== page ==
Only My Children Can Build a Temple

Avatar Adi Da Samraj

from Crazy Da Must Sing, Inclined To His Weaker Side:
Confessional Poems of Liberation and Love

Adi Da Samraj

No one like me has appeared in this place before.
Am I only to live and die,
and thus feed the earth?
Should I only live and die,
and thus create the mystery of a holy ground?
Will generations pass this place
of my dilemmas,
feel the movements under foot
and never know the reasons
and the meaning
of the currents of bliss that fill them?
Will the earth itself
perform my only shout?
Will the rot of my few bodies
be my only song?
Will no one understand?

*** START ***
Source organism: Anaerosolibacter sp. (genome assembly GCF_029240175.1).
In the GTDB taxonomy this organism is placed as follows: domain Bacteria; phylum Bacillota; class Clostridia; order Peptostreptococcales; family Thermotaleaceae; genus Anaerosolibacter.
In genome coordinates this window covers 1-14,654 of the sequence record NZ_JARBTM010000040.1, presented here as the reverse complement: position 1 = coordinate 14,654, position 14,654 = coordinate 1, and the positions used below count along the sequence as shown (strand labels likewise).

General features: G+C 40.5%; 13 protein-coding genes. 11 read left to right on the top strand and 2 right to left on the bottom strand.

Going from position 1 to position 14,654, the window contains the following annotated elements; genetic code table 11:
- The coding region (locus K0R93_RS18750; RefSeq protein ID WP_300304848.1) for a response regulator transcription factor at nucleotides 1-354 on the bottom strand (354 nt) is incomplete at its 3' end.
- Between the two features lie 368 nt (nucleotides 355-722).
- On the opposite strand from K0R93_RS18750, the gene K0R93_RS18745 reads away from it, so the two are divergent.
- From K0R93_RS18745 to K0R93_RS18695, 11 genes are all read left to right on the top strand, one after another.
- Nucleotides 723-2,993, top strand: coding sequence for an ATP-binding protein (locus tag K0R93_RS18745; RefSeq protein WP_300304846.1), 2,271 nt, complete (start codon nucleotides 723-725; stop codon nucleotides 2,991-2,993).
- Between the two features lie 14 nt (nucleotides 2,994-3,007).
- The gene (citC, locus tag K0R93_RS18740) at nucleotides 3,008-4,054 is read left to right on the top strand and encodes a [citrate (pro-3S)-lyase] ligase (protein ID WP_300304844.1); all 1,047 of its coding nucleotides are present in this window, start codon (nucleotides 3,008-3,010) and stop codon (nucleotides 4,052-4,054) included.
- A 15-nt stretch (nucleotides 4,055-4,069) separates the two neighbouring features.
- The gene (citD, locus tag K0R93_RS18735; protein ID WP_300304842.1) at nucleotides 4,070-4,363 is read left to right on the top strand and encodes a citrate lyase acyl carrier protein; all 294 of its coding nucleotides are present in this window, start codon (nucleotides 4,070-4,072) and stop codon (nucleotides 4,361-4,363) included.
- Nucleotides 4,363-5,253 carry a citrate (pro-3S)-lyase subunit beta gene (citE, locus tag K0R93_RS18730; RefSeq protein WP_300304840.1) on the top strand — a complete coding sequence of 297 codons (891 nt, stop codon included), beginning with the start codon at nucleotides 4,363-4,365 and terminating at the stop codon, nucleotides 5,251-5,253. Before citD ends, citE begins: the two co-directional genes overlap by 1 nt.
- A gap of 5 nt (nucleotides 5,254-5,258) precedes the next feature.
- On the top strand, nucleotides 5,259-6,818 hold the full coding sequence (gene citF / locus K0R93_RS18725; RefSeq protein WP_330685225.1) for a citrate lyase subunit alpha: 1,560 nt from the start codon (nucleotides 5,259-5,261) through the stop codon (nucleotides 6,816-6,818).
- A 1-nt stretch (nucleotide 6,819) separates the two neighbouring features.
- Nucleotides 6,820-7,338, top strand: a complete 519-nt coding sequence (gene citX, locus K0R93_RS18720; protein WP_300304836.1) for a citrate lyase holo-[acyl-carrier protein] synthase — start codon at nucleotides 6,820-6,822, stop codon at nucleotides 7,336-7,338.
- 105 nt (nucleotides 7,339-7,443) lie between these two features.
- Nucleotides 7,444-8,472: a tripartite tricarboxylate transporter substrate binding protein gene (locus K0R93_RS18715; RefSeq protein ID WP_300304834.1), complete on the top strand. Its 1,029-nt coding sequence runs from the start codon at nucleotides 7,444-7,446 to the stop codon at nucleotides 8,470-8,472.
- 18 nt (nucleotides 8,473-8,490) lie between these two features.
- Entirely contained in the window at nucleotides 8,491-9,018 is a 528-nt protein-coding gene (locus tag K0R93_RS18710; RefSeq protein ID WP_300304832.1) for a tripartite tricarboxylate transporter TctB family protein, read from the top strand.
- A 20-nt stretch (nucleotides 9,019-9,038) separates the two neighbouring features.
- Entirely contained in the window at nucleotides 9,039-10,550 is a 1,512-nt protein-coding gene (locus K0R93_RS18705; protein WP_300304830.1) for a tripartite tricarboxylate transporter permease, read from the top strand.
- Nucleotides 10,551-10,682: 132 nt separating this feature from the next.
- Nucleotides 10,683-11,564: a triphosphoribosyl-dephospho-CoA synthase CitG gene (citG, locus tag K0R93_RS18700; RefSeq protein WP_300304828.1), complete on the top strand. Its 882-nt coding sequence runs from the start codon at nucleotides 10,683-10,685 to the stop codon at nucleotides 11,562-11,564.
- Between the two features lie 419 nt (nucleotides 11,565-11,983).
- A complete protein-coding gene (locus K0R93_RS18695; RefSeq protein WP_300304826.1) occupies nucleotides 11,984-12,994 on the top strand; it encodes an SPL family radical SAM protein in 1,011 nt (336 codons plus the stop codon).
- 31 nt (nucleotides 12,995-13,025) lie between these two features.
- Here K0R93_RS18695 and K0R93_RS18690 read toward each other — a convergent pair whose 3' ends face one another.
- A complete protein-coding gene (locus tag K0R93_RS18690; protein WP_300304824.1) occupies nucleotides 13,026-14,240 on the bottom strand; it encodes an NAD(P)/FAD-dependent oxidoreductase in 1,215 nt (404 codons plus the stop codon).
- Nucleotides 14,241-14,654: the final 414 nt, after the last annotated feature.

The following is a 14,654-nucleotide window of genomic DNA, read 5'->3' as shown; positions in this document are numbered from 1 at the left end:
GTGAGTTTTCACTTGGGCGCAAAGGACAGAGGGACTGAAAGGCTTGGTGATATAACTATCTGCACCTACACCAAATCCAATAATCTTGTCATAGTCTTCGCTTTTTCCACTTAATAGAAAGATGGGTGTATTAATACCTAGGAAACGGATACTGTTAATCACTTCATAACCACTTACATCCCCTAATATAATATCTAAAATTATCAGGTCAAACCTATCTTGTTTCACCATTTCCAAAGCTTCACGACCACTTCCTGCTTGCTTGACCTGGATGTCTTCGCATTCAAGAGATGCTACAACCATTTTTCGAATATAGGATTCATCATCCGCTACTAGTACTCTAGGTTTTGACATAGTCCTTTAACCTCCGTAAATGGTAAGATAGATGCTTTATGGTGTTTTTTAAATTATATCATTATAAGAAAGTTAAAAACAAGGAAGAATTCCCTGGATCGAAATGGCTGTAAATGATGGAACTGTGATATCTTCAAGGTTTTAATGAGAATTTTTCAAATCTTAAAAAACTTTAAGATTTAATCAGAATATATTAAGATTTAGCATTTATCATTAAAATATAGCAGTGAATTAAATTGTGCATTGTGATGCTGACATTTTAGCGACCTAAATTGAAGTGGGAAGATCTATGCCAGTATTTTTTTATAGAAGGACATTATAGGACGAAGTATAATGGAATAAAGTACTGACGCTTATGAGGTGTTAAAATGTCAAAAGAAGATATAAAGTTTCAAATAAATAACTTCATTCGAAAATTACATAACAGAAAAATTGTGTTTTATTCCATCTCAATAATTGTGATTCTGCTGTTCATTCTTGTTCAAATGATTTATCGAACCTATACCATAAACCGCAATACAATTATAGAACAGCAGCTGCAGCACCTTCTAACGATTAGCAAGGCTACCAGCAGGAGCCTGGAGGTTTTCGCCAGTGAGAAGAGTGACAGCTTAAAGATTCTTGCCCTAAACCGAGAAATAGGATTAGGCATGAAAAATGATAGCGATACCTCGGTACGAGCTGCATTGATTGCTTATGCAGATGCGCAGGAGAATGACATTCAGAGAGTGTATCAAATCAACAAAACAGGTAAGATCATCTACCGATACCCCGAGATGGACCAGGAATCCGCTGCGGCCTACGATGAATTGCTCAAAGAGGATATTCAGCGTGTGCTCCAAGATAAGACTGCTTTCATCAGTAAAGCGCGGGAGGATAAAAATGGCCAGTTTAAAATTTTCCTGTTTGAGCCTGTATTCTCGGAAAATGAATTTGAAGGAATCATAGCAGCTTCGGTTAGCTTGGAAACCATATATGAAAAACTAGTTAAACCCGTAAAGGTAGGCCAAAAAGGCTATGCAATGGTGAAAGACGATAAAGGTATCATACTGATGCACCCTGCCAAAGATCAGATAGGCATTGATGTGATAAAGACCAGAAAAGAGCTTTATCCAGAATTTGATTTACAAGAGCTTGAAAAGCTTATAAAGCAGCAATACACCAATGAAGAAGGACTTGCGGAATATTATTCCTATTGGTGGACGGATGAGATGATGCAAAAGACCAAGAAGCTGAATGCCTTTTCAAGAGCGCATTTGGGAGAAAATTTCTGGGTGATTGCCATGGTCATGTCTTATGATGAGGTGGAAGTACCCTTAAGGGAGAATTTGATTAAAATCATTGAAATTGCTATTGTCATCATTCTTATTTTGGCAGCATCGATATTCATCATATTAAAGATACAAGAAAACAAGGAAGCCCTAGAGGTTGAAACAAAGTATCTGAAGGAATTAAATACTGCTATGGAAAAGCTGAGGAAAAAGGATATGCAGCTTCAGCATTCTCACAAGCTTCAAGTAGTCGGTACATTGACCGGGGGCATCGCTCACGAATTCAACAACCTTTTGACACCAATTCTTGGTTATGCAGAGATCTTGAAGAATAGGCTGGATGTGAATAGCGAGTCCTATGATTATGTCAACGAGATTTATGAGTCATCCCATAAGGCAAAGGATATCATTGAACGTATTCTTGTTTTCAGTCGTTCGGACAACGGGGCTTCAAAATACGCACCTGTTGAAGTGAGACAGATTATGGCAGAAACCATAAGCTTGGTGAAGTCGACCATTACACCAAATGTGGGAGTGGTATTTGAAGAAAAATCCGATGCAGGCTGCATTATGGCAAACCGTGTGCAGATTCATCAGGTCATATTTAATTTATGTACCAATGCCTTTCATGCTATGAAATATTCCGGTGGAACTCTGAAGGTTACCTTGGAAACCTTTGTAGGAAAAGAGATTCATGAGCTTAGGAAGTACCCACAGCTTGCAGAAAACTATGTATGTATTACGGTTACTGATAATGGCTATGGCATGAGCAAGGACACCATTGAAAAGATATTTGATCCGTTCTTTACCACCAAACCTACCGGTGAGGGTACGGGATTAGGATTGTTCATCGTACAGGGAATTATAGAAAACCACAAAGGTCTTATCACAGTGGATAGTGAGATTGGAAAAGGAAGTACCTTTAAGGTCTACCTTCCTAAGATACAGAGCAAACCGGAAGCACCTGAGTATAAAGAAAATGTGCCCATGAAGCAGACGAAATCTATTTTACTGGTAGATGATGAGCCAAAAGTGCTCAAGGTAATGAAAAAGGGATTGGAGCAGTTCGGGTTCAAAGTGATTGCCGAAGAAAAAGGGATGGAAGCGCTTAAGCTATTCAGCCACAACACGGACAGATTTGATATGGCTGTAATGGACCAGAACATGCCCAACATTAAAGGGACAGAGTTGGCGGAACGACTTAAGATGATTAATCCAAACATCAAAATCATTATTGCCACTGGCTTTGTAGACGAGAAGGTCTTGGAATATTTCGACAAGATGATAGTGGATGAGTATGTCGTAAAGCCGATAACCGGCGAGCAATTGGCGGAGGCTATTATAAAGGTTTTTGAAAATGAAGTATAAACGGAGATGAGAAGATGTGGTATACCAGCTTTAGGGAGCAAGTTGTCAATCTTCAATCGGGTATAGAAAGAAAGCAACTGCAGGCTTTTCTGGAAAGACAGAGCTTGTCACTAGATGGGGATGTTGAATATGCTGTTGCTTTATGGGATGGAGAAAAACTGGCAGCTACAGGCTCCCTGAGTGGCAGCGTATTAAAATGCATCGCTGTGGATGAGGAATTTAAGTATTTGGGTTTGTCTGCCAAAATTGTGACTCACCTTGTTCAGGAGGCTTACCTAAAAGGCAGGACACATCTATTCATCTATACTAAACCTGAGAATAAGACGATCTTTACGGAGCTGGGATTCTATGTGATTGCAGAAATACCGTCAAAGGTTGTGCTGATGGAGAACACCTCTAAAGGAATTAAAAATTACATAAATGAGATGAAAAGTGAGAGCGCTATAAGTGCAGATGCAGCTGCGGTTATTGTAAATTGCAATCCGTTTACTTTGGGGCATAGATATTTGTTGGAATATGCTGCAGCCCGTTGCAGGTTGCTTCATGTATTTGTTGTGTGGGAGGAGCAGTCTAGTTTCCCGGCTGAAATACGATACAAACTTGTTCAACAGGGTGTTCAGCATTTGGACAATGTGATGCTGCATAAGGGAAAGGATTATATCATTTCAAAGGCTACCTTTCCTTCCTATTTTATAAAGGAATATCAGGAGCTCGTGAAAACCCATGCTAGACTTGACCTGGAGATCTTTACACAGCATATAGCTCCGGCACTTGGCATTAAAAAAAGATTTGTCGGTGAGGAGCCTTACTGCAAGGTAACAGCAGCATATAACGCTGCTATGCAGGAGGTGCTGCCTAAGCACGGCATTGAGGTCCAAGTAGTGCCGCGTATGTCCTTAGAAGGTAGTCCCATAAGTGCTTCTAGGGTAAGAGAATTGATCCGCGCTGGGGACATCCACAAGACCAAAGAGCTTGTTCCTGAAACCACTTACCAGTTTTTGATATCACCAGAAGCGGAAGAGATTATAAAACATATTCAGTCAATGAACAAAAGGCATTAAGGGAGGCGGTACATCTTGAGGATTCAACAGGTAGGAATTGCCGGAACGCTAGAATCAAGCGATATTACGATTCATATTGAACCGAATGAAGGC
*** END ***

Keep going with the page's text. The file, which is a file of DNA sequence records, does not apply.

Will all of this,
even the holy ground,
fall unknown into the sea,
without a parcel of my living left
to heal the feet of pilgrims?
No one else can suffer the mysteries of my birth
or death.
And only my own children
can build a temple
where I rise and fall.[1]




"I rise and fall" poetically echoes "my birth or death" in the previous line, suggesting an intentional correspondence between "birth" and "rise"; and "death" and "fall". Read The Death and Birth Of the God-Man for a possible interpretation of "fall" that is positive (in accord with the sense of the poem, which contrasts the presumably positive "building of a temple where I rise and fall" with the negative alternative painted by the rest of the poem).

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